Your 7-Step Guide to Start Eating Healthy
Eating healthy meals day after day can feel like a real struggle. With so many complicated diets and healthy eating protocols, it may feel impossible to get on track, let alone stay on track. The good news: Healthy eating doesn’t have to mean steamed broccoli and a hunk of bland chicken breast for every meal. A healthy, sustainable routine doesn’t have to be painfully boring and tasteless. If you’re not sure how to start eating healthy — or how to start eating healthy again after falling off the wagon — we’re here to help.
How to Start Eating Healthy
Ready to turn over a new leaf? Here are our top seven tips to start eating healthier.
1. Start with one change
Choose one simple yet specific change you’d like to make. “For example, rather than vow to eat more vegetables, you could make it a goal to include at least one serving of vegetables at two meals and think of a few different vegetables you like or some convenient ways to incorporate them into foods you already eat regularly,” says Jessica Cording, MS, RD, CDN, dietitian, and author of The Little Book Of Game-Changers: 50 Healthy Habits For Managing Stress & Anxiety.
That could mean you add greens to a soup or sandwich for lunch and use cauliflower rice as the base of a stir fry for dinner. Georgie Fear, RD, CSSD, and author of Lean Habits For Lifelong Weight Loss echoes the one change mindset: “Start with a single change, and give yourself time to work it into your routine,” she says.
2. Think about adding rather than subtracting
When we approach a healthy eating lifestyle, it can be easy to focus on all the things we’re missing out on. “Instead, it can be incredibly motivating to take a look at what you’re doing well and at what healthy foods you can add, in order to crowd out the unhealthy stuff,” Cording says. Rather than sulk about that doughnut you didn’t buy with your pre-work latte, think about all the good you did for your body with the superfood smoothie you made before your coffee run.
3. Engineer your home environment to support you
While this tip may sound pretty obvious, it’s worth reiterating. If you set your environment up for success, you’ll be less tempted (and frankly less able) to slip up. “Keep healthy food in your kitchen, and don’t bring home large amounts of unhealthy foods,” Fear says. “If you decide you want some chips or candy, you can always go buy a single serving.” Other tips? Keep healthy food like fresh fruit and veggies on the counter or at eye level in the fridge so that you’re more apt to eat them.
4. Work with a pro
Whether you schedule a visit in person, or opt for a virtual appointment, there are plenty of ways you can connect with a healthcare professional who can provide trusted information, support, and accountability. “Working with a registered dietitian can help you start off with a solid plan that’s tailored to meet your individual needs,” Cording says.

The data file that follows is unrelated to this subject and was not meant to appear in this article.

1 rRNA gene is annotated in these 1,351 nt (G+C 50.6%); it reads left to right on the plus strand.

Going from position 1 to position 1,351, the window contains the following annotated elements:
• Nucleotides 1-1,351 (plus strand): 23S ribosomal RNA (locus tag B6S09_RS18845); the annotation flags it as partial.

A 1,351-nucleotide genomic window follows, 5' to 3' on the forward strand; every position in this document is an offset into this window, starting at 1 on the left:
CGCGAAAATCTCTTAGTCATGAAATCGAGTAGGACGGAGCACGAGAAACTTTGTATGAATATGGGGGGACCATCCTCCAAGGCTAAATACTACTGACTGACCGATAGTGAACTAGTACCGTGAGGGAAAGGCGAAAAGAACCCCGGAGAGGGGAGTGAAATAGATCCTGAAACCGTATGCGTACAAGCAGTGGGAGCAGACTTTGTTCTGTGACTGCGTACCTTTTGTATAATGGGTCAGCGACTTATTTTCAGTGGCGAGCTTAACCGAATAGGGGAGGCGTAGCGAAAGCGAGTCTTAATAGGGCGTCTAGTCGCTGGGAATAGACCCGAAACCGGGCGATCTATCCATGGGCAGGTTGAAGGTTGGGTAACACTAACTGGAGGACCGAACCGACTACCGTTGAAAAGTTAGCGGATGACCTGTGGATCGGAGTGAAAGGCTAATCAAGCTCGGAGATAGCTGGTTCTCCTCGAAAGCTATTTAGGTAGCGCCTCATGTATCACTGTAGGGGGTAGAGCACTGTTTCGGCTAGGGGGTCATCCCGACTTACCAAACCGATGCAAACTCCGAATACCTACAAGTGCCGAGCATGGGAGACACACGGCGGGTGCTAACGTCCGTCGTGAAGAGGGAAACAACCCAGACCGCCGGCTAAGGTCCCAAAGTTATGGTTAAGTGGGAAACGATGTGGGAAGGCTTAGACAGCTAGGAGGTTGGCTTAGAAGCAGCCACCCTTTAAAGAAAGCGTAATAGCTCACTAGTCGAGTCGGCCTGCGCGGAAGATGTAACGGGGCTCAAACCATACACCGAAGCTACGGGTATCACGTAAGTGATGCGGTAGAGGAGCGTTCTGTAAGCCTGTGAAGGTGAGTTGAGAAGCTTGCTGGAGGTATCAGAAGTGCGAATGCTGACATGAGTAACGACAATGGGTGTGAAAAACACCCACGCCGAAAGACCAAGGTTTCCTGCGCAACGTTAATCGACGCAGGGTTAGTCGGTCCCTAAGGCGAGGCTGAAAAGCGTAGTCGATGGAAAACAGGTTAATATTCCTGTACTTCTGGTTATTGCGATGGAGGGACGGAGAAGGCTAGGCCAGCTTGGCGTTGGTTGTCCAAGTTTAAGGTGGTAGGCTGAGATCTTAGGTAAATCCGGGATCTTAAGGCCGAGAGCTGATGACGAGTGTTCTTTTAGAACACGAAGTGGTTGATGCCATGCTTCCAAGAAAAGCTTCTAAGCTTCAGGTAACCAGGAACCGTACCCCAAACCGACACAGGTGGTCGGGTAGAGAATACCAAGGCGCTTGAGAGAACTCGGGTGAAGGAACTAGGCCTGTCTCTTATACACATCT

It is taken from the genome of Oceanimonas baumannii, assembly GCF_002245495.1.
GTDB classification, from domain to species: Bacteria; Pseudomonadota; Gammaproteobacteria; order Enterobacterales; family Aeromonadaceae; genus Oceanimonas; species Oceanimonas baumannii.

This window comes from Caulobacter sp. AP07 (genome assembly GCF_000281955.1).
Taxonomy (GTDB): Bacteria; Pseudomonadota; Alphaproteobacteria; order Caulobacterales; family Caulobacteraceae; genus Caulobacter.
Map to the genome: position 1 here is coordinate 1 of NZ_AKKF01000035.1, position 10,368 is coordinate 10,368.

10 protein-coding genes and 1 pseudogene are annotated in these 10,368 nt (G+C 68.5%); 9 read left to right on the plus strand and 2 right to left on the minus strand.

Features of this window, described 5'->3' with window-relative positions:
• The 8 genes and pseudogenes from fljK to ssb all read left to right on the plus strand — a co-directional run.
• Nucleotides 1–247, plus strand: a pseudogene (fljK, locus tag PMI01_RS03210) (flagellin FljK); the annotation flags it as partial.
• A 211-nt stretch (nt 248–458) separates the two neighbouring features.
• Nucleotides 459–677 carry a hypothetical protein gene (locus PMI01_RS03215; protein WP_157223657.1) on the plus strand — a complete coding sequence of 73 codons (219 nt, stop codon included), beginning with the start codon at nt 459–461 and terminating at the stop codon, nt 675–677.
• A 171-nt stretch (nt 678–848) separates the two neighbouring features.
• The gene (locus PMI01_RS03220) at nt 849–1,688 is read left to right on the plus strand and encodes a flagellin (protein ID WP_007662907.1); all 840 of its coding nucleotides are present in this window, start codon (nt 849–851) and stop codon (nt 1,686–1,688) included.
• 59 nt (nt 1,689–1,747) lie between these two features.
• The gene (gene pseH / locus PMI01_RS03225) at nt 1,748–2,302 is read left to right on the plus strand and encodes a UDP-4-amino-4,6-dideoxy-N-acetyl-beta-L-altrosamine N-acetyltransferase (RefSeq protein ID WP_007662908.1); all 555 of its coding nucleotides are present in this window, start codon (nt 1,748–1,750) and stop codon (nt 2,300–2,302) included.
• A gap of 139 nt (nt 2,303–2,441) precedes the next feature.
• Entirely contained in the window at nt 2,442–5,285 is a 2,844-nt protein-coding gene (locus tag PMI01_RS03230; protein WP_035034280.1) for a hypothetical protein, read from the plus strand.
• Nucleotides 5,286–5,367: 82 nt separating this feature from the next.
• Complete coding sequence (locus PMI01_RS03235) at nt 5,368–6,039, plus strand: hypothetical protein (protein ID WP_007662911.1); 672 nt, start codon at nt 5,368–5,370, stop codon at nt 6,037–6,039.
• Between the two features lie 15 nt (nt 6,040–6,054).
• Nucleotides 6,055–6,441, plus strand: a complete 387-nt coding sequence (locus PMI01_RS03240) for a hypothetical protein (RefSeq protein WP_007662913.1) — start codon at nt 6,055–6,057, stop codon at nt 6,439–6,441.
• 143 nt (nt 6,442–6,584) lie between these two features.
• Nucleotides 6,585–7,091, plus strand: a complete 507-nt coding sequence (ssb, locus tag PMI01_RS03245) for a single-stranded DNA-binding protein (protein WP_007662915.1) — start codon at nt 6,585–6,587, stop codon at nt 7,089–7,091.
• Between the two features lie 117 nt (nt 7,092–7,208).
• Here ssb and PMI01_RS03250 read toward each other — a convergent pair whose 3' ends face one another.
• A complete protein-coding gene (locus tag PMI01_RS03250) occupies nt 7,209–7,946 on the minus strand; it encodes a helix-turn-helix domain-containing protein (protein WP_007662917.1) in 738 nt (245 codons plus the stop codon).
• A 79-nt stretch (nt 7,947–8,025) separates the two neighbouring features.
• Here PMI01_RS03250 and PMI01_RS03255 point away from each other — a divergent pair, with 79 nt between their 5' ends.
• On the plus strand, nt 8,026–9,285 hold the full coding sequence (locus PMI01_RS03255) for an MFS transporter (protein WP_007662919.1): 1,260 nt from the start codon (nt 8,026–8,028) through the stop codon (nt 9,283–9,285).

5. Make more meals at home
It’s not just restaurant portion sizes that can get in the way of health and fitness goals. In a study across five countries, 94 percent of meals from full-service restaurants and 72 percent of meals from fast-food restaurants contained more than 600 calories. By regularly cooking out of your own kitchen, research suggests you’ll be more likely to consume fewer calories and less fat and sugar. (When you do eat out, follow our top tipsfor picking healthier menu items.)
6. Join a support system
Tell a friend, colleague, or loved one about your healthy eating goals. Just by sharing your plans, you’ll feel accountable, and research shows social support is a helpful and effective tool. “Just make sure that your support system is actually supportive and helps you feel uplifted and encouraged,” Cording says. “If you don’t feel you’re being listened to, an accountability buddy triggers unhealthy thoughts of competition or comparison, or you become obsessed with tracking, those are all red flags that an individual or approach may not be the best fit for you.”
7. Make room for indulgences
When it comes to healthy eating, being too strict can quickly backfire. By making smart choices most of the time, you have a little leeway to enjoy your favorite treats here and there. “It becomes easier to make room for a favorite indulgence on occasion when the bulk of someone’s diet is comprised of nourishing foods,” Cording says. Just be mindful of how much you treat yourself and how big that indulgence is. “Try to keep treats like candy, alcohol, or fried foods to once a day or less,” Fear says.
What Happens When You Start Eating Healthy?
Eating healthier isn’t just about losing weight. Stocking your fridge and pantry with plenty of nutritious fare can benefit you in more ways than you may expect. “Improved energy, better skin, and higher quality sleep are just a few of the benefits of eating a balanced, nourishing diet and cutting back on junk food,” says Cording.
And you don’t have to wait weeks or months to notice changes. “Emotionally, even one day of healthier eating can raise our moods and help us feel proud that we are taking care of ourselves,” says Fear.